Candles have an ancient long and celebrated history of being our source of light and illuminating our celebrations for more than 5,000 years! In ancient times we primarily see candles made from tallow (animal fat) and beeswax, but have been made from spermaceti, an organ in a sperm whales head, purified animal fats known as stearin and paraffin wax in recent centuries.
The earliest use of candles is the Ancient Egyptians, who made torches by soaking the reeds/rushes in melted animal tallow. This torch known as a rushlight had no wick like a true candle and would quickly burn up. Along come the Romans around 100 BC who created a wicking system by loosely weaving fibres together and dipping this wick into the tallow to produce our first wicked candle and therefore a longer burn time.
Historians claim that many other early civilizations developed a wicked candle using waxes made from available plants and insects. The Chinese would mould a paper tube from rice paper for the wick and wax was made from a combination of insects and seeds. In Japan, candle wax was extracted from tree nuts. Indian candles were made for temples with wax being extracted by boiling the fruit of the cinnamon tree which would have smelt amazing! Yak butter was used for candles in Tibet and indigenous people from Alaska used the oil of a fish called Eulachon or "candlefish", where they would simply pop the dried fish on a stick and then light it!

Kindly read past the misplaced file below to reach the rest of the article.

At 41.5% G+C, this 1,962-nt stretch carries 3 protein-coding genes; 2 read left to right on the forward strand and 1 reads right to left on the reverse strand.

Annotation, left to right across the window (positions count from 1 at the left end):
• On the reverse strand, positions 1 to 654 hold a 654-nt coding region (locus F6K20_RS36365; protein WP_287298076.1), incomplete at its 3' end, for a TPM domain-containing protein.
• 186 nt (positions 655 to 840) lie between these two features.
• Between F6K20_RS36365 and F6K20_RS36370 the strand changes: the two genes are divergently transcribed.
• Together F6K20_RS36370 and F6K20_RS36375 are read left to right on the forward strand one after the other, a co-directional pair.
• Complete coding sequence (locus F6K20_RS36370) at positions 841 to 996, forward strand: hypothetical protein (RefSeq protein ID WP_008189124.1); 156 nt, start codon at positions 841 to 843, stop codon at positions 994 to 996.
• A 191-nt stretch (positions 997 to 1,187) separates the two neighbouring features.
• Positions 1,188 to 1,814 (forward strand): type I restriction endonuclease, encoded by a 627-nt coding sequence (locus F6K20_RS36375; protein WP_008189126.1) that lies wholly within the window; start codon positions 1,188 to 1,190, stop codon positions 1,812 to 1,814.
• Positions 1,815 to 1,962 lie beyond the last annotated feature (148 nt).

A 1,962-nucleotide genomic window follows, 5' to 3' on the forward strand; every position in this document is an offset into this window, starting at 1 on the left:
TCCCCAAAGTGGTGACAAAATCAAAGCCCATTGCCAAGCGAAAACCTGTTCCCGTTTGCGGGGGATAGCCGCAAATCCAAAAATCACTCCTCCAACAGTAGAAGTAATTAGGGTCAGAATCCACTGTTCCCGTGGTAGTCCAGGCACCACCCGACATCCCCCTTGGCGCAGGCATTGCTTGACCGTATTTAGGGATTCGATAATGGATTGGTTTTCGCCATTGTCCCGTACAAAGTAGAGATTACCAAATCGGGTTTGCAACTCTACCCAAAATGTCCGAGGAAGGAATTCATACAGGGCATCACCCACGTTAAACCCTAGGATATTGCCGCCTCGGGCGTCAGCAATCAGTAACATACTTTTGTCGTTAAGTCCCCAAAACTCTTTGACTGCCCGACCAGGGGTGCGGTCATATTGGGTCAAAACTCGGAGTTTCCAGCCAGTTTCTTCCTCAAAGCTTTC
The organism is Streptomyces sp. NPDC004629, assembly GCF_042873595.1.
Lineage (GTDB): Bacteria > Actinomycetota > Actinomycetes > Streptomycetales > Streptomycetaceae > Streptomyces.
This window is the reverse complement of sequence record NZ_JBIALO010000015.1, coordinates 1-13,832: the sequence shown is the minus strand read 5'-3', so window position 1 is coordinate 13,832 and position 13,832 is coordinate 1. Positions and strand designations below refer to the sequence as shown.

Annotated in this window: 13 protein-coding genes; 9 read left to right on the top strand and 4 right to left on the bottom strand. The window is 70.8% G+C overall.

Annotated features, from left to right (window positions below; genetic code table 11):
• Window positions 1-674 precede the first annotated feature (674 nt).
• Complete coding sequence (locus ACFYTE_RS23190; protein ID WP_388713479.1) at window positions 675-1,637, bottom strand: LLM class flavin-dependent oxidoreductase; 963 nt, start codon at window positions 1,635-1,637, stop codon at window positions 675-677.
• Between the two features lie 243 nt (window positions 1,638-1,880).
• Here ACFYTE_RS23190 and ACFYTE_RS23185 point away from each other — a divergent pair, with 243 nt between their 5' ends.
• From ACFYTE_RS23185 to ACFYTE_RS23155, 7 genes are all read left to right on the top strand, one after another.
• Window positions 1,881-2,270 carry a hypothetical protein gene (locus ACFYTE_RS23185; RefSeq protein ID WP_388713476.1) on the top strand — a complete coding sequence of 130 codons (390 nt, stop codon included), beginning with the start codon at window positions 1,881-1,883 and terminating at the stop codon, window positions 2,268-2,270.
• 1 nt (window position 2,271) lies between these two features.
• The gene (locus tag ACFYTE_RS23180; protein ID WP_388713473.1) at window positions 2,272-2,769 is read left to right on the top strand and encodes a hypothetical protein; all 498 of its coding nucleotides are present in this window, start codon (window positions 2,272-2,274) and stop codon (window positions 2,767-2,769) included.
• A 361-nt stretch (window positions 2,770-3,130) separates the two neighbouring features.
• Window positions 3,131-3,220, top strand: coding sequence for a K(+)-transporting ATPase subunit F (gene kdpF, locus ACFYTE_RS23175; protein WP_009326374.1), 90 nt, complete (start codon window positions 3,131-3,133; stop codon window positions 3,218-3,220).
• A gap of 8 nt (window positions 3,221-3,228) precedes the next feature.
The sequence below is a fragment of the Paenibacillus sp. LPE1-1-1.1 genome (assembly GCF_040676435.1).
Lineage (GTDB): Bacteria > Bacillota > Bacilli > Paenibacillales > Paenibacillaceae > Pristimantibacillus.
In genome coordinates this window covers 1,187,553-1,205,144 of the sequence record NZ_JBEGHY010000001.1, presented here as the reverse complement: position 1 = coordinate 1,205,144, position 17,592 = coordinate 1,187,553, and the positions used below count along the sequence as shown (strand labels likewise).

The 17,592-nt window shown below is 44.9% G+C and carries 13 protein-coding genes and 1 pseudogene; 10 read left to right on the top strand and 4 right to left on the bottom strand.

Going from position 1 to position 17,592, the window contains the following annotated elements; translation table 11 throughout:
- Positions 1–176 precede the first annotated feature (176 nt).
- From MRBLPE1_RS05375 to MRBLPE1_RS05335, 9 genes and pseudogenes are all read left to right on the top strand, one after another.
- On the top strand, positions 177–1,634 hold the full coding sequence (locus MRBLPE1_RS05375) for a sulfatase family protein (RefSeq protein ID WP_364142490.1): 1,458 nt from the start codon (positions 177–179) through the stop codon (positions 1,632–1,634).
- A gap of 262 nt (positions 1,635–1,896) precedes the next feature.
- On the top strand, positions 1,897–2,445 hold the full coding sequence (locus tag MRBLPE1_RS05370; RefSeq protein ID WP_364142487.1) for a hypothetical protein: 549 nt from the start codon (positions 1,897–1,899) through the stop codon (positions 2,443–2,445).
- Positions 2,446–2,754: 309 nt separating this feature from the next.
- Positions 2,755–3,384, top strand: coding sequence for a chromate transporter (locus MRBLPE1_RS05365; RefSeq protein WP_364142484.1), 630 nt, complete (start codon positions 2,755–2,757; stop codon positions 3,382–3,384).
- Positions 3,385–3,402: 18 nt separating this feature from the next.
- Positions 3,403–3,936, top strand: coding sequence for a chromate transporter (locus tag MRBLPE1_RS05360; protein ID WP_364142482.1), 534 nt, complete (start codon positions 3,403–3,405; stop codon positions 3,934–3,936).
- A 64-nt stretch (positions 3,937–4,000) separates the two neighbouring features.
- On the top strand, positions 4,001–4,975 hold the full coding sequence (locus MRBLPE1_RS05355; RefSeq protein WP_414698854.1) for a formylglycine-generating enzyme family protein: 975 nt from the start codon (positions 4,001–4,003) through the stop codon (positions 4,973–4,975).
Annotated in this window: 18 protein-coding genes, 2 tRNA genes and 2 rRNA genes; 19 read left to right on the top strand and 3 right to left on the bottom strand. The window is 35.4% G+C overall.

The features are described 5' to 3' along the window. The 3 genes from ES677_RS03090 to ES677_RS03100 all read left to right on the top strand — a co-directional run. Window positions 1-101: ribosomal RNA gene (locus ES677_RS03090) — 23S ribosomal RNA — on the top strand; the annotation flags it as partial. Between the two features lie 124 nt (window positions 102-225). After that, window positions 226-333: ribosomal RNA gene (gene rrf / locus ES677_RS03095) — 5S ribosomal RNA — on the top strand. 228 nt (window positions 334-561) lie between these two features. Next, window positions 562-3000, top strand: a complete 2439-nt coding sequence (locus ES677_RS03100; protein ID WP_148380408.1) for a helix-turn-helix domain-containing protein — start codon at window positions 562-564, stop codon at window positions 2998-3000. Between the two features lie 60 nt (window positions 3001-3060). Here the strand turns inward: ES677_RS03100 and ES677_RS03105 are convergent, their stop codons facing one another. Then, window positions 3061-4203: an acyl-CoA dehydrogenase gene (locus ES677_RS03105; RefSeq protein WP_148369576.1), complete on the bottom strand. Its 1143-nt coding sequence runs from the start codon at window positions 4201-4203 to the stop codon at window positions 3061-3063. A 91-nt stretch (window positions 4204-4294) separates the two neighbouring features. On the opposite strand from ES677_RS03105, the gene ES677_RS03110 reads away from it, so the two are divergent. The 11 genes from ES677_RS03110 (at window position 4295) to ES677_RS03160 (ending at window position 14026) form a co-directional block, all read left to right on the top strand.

The ancient Greeks were using candles to decorate their moon shaped cakes to symbolize the glowing moon to worship the temple of Artemis, the Goddess of the hunt and the moon. By the 1700 they were using candles to represent every passing moon, which is now a worldwide birthday tradition.
Coming into the middle ages in western cultures we see the poor still using tallow fat, which smells vile. Whilst the churches and the wealthy would have used beeswax, which when burnt is pure, clean and sweet smelling.
By the 13th century candle making had become a gilded craft across England and Europe. Chandlers went from house to house making candles from the kitchen fats that was saved for this purpose.
With the invention of the light bulb in 1879, candle making began to decline for a time, but as we move into the 20th century the growth of oil leads to an increase of a by-product called paraffin. This is where we start to see our modern day candle evolve from just a source of light, they are honouring ceremonies, setting the ambiance, igniting romance, soothing and calming our minds and quickly becoming the perfect home decor gift.
Today we see the use of novelty candles in all shapes, sizes, colours and, of course fragrances.